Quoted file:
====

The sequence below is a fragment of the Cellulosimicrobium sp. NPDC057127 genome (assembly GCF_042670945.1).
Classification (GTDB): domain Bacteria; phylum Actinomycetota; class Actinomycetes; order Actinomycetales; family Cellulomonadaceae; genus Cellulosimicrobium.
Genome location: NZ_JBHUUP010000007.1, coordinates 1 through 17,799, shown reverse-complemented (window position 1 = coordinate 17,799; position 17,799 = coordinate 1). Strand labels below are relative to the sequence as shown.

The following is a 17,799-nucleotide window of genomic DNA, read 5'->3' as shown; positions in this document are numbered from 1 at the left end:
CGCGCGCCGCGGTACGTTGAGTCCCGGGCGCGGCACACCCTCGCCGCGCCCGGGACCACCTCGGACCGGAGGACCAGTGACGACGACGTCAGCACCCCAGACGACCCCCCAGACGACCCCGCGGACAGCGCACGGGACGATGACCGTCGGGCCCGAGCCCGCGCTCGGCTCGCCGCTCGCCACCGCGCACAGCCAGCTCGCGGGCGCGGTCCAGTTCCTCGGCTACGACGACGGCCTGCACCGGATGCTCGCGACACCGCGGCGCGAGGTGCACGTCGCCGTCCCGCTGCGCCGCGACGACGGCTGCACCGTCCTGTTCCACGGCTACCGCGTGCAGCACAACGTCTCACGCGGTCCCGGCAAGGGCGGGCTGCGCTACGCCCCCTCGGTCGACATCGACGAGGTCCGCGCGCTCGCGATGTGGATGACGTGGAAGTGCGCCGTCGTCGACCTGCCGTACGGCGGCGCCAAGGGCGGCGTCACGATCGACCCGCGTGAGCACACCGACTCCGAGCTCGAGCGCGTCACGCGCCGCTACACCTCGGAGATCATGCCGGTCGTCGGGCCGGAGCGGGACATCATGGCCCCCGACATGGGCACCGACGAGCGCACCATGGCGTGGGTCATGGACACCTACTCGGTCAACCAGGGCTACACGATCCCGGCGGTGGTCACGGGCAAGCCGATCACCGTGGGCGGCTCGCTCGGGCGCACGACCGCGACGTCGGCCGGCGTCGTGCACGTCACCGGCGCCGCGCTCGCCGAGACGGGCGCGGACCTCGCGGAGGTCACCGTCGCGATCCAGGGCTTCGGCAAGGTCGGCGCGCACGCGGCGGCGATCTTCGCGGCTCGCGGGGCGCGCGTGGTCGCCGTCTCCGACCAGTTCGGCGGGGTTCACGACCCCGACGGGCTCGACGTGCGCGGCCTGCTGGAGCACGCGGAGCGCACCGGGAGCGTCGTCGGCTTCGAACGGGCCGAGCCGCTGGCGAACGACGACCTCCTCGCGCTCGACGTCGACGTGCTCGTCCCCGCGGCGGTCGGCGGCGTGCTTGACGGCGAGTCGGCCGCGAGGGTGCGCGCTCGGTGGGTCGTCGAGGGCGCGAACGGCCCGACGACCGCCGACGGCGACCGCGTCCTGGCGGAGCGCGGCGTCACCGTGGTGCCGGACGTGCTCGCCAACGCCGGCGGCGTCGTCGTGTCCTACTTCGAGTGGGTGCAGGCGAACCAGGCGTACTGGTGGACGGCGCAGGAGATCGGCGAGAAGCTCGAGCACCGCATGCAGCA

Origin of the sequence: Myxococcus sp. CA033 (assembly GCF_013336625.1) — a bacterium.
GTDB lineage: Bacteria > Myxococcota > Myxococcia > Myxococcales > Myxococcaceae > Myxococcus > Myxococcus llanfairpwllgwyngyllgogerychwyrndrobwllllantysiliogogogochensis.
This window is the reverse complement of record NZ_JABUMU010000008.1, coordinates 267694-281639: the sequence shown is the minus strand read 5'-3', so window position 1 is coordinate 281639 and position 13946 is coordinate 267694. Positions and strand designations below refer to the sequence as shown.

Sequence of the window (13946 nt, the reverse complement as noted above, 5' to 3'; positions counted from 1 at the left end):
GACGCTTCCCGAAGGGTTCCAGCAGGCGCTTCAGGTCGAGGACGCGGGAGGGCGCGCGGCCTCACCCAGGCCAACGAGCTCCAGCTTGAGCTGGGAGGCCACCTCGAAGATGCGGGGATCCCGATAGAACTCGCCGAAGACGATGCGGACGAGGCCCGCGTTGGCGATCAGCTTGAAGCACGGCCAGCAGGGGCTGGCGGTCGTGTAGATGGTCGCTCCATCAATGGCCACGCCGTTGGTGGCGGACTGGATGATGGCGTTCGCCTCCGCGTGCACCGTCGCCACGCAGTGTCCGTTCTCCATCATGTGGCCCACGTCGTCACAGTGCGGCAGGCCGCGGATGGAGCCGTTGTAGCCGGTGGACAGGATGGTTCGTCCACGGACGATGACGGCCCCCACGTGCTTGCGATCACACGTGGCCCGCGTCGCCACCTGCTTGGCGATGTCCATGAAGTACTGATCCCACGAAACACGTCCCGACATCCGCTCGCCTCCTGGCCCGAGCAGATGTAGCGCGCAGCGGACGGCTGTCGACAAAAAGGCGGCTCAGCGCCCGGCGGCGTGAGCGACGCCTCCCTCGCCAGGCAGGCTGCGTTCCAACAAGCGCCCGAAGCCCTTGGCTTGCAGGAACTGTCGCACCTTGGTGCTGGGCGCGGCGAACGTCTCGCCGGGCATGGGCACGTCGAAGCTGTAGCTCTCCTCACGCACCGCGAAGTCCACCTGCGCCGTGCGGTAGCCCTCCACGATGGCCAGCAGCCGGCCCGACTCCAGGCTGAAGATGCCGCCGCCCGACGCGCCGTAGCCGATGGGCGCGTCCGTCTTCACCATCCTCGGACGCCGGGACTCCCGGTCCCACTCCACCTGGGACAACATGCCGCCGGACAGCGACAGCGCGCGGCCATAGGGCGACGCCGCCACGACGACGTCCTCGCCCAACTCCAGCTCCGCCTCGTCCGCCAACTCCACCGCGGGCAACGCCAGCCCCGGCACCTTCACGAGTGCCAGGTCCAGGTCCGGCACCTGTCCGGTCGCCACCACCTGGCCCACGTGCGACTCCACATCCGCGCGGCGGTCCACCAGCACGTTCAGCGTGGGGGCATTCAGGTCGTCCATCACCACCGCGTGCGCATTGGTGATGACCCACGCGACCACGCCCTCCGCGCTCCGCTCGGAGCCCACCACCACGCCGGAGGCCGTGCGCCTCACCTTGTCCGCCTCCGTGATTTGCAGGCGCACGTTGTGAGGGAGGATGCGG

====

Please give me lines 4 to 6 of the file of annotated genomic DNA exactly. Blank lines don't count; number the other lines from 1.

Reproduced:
The following is a 17,799-nucleotide window of genomic DNA, read 5'->3' as shown; positions in this document are numbered from 1 at the left end:
CGCGCGCCGCGGTACGTTGAGTCCCGGGCGCGGCACACCCTCGCCGCGCCCGGGACCACCTCGGACCGGAGGACCAGTGACGACGACGTCAGCACCCCAGACGACCCCCCAGACGACCCCGCGGACAGCGCACGGGACGATGACCGTCGGGCCCGAGCCCGCGCTCGGCTCGCCGCTCGCCACCGCGCACAGCCAGCTCGCGGGCGCGGTCCAGTTCCTCGGCTACGACGACGGCCTGCACCGGATGCTCGCGACACCGCGGCGCGAGGTGCACGTCGCCGTCCCGCTGCGCCGCGACGACGGCTGCACCGTCCTGTTCCACGGCTACCGCGTGCAGCACAACGTCTCACGCGGTCCCGGCAAGGGCGGGCTGCGCTACGCCCCCTCGGTCGACATCGACGAGGTCCGCGCGCTCGCGATGTGGATGACGTGGAAGTGCGCCGTCGTCGACCTGCCGTACGGCGGCGCCAAGGGCGGCGTCACGATCGACCCGCGTGAGCACACCGACTCCGAGCTCGAGCGCGTCACGCGCCGCTACACCTCGGAGATCATGCCGGTCGTCGGGCCGGAGCGGGACATCATGGCCCCCGACATGGGCACCGACGAGCGCACCATGGCGTGGGTCATGGACACCTACTCGGTCAACCAGGGCTACACGATCCCGGCGGTGGTCACGGGCAAGCCGATCACCGTGGGCGGCTCGCTCGGGCGCACGACCGCGACGTCGGCCGGCGTCGTGCACGTCACCGGCGCCGCGCTCGCCGAGACGGGCGCGGACCTCGCGGAGGTCACCGTCGCGATCCAGGGCTTCGGCAAGGTCGGCGCGCACGCGGCGGCGATCTTCGCGGCTCGCGGGGCGCGCGTGGTCGCCGTCTCCGACCAGTTCGGCGGGGTTCACGACCCCGACGGGCTCGACGTGCGCGGCCTGCTGGAGCACGCGGAGCGCACCGGGAGCGTCGTCGGCTTCGAACGGGCCGAGCCGCTGGCGAACGACGACCTCCTCGCGCTCGACGTCGACGTGCTCGTCCCCGCGGCGGTCGGCGGCGTGCTTGACGGCGAGTCGGCCGCGAGGGTGCGCGCTCGGTGGGTCGTCGAGGGCGCGAACGGCCCGACGACCGCCGACGGCGACCGCGTCCTGGCGGAGCGCGGCGTCACCGTGGTGCCGGACGTGCTCGCCAACGCCGGCGGCGTCGTCGTGTCCTACTTCGAGTGGGTGCAGGCGAACCAGGCGTACTGGTGGACGGCGCAGGAGATCGGCGAGAAGCTCGAGCACCGCATGCAGCA

Origin of the sequence: Myxococcus sp. CA033 (assembly GCF_013336625.1) — a bacterium.